Unvisited tomes

I mentioned Mary “Mrs Humphry” Ward a while back. I’d never read any of her books, and she doesn’t seem to rank now alongside her Victorian or Edwardian peers, but according to this Guardian piece, at the end of the nineteenth century she was the highest-earning novelist writing in England, and in the early twentieth, her books were bestsellers in America too. Between 1880 and 1920 she wrote 26 novels and published regularly in journals. She was the niece of Matthew Arnold, and the aunt of Aldous Huxley. She was as much a household name as Dickens or Eliot had been. So what happened to her? Why are her books now gathering dust?

The main reason seems to be her politics. Though she otherwise did a great deal of good for women and children, she was a very visible and voluble campaigner against women’s suffrage. Heading the Women’s National Anti-Suffrage League, “Ma Hump” became known as a reactionary and a crank, the purveyor of all kinds of kooky pro-empire poppycock; through her husband (a journalist at The Times), and her son (an MP), she effectively held up legislation on the extension of suffrage for years. The price she’s paid is her own posterity.

So what of the books themselves? Do they deserve to be retrieved from their author’s obscurity? I think so. I’ve read Lady Rose’s Daughter and have begun to read Eleanor, and they strike me as eminently readable, and retrievable. Akin to George Eliot, though not as broad, and to Henry James, though not as deep, her books are nonetheless perfectly respectable turn-of-the-century social realism, with a flair for lyric description. Here, for instance, is Julie Le Breton, the heroine of Lady Rose’s Daughter:

They were approaching a woman whose tall slenderness, combined with a remarkable physiognomy, arrested the old man's attention. She was not handsome–that, surely, was his first impression? The cheek-bones were too evident, the chin and mouth too strong. And yet the fine pallor of the skin, the subtle black-and-white, in which, so to speak, the head and face were drawn, the life, the animation of the whole–were these not beauty, or more than beauty? As for the eyes, the carriage of the head, the rich magnificence of hair, arranged with an artful eighteenth-century freedom, as Madame Vigée Le Brun might have worn it – with the second glance the effect of them was such that Sir Wilfrid could not cease from looking at the lady they adorned. It was an effect as of something over-living, over-brilliant – an animation, an intensity, so strong that, at first beholding, a by-stander could scarcely tell whether it pleased him or no.

And here is an Italian sunset, near the beginning of Eleanor:

The sunset was rushing to its height through every possible phase of violence and splendour. From the Mediterranean, storm-clouds were rising fast to the assault and conquest of the upper sky, which still above the hills shone blue and tranquil. [...] Below these [...] the heaven was at peace, shining in delicate greens and yellows, infinitely translucent and serene, above the dazzling lines of water. Over Rome itself there was a strange massing and curving of the clouds. Between their blackness and the deep purple of the Campagna, rose the city—pale phantom—upholding one great dome, and one only, to the view of night and the world.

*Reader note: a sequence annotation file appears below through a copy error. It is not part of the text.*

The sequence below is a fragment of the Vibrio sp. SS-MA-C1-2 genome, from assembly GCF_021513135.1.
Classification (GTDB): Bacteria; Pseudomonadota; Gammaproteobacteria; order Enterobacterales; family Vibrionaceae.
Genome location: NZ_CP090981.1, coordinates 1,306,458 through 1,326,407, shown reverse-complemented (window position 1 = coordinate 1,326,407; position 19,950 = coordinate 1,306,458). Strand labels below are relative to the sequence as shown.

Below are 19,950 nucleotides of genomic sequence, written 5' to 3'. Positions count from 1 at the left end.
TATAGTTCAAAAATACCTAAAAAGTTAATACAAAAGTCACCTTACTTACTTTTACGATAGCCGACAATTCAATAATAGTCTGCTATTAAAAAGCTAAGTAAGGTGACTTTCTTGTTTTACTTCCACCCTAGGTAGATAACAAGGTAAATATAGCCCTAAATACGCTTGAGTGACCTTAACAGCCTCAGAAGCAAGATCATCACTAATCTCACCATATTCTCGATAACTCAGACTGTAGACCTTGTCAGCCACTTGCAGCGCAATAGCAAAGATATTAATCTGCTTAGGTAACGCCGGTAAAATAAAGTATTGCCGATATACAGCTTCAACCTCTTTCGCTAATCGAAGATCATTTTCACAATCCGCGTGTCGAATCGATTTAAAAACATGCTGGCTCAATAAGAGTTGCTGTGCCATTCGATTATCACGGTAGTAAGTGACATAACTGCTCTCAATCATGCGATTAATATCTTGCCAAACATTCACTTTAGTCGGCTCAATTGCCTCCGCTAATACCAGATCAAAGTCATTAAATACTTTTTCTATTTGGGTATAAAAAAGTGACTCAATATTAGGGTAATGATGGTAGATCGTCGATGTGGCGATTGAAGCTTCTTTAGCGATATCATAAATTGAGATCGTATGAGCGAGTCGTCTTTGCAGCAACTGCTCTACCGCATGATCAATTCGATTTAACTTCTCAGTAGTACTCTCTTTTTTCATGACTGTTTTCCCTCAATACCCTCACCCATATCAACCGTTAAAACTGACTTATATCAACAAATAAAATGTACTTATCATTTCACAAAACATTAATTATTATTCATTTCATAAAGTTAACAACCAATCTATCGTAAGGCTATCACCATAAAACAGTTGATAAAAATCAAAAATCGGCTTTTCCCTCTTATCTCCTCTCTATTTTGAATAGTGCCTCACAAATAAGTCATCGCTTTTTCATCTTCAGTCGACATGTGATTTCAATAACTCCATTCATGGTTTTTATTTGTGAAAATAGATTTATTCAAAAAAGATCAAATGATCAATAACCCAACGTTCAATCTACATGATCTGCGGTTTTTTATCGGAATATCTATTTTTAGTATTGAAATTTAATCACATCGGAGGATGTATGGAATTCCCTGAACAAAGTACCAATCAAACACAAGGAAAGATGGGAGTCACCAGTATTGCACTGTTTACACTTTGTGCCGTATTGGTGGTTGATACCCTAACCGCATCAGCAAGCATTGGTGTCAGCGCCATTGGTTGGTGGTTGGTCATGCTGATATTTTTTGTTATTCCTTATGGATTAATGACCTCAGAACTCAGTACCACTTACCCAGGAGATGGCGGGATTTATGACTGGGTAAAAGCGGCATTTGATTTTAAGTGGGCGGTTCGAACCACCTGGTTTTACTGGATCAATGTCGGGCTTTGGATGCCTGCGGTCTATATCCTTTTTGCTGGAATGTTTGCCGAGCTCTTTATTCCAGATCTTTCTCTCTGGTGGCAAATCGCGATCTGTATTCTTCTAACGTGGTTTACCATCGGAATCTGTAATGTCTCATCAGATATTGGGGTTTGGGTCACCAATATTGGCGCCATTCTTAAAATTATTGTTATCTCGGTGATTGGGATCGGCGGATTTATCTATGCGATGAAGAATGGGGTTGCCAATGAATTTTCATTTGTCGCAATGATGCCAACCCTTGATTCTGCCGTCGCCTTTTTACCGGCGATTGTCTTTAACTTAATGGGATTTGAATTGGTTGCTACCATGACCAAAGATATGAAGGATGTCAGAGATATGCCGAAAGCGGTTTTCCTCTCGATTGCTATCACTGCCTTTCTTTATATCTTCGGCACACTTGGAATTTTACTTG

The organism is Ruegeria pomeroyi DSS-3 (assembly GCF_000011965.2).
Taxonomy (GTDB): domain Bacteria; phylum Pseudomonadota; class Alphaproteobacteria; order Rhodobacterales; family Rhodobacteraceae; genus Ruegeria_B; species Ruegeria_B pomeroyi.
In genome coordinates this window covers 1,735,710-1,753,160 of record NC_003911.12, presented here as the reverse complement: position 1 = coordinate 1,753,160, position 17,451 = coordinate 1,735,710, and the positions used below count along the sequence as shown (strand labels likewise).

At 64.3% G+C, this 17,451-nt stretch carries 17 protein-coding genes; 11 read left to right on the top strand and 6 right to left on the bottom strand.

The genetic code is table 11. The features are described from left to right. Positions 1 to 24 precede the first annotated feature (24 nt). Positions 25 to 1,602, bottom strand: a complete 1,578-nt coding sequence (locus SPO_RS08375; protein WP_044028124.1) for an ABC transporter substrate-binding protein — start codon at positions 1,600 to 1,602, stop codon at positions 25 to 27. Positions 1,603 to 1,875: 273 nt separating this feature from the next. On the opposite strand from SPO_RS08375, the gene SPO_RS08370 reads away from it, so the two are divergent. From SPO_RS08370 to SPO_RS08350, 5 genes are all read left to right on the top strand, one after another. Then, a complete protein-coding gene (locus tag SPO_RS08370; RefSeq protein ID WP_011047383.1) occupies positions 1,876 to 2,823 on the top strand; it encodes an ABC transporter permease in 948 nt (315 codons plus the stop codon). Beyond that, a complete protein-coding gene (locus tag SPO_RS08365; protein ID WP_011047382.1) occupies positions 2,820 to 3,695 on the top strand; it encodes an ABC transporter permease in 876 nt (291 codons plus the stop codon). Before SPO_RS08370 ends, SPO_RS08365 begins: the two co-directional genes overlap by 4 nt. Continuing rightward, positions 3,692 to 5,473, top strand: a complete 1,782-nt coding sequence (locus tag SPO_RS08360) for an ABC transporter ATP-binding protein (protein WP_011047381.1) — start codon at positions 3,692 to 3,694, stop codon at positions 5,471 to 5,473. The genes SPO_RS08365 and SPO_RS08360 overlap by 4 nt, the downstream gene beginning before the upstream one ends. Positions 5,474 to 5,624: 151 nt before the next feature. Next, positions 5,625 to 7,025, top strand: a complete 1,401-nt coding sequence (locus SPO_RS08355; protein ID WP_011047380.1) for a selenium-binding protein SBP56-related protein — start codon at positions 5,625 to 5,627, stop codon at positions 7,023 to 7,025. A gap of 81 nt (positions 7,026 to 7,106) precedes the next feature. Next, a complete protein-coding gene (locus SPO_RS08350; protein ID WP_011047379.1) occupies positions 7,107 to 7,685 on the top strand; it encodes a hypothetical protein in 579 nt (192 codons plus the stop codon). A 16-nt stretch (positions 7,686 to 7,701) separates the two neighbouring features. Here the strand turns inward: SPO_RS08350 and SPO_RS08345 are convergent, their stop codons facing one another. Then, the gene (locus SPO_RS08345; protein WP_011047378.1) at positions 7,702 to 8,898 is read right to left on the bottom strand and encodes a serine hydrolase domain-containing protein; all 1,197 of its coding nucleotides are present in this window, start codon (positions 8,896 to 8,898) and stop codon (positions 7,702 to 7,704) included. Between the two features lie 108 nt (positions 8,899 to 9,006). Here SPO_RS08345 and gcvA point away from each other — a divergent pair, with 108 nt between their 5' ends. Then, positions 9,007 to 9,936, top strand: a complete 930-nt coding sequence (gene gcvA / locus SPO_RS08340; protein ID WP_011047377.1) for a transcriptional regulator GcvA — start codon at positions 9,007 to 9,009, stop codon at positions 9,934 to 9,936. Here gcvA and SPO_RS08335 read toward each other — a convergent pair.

Maybe it’s not as good as the best things of its period, which have survived much better, but it’s still very satisfying to the reader who likes that period, and likes to think it’s not exhausted by its few survivors. It’s a live question whether repellant personalities who happened to write great books should be forgiven. The other question this raises for me is who among our present writers will be forgotten? Which opinions or political acts will in time be seen as unforgivable?


Where storms and stars come from

This poem has been sitting in my drafts folder for ages; I've been waiting for a reason to post it. I don't really have one now, except that it's a fine poem and deserves an airing, with or without a pretext.

Carl Sandburg, I've learned, grew up poor, the American child of Swedish immigrants. He left school at thirteen and became a drifter, then a soldier. He eventually made his way to college, where an encouraging teacher drew out his poetic gift. He went on to publish six books and eleven poetry collections, and to win three Pulitzers. He wrote books about Abraham Lincoln, and about the photographer Edward Steichen, who was his brother-in-law. He also played the banjo.

This poem, “The Young Sea,” is 99 years old. Here the sea, earth's most ancient thing, is recast as young and restless - stormy as youth, and yet the progenitor of stars. 

The sea is never still.
It pounds on the shore
Restless as a young heart,

The sea speaks
And only the stormy hearts
Know what it says:
It is the face
        of a rough mother speaking.

The sea is young.
One storm cleans all the hoar
And loosens the age of it.
I hear it laughing, reckless.

They love the sea,
Men who ride on it
And know they will die
Under the salt of it

Let only the young come,
       Says the sea.
Let them kiss my face
   And hear me.
I am the last word
   And I tell
Where storms and stars come from.



Sadly descends the autumn evening

The scene is Autumn, but Matthew Arnold's long poem “Rugby Chapel” (November, 1857) is not about the season at all. A gloomy autumn evening in the grounds of Rugby school leads to a reverie about his father, the former headmaster; how he was one of those bright, heroic Victorian souls (like Tennyson's Ulysses) who helped round up the doubters and stragglers and keep them on the road to glory. The poem is stitched together from fragments of Thomas Arnold's sermons. I could imagine his earnest but skeptical son, like so many of his generation, looking back on this glowing and strenuous certainty with genuine nostalgia through the gathering darkness. 

Coldly, sadly descends
The autumn evening. The Field
Strewn with its dank yellow drifts
Of wither’d leaves, and the elms,
Fade into dimness apace,
Silent;—hardly a shout
From a few boys late at their play!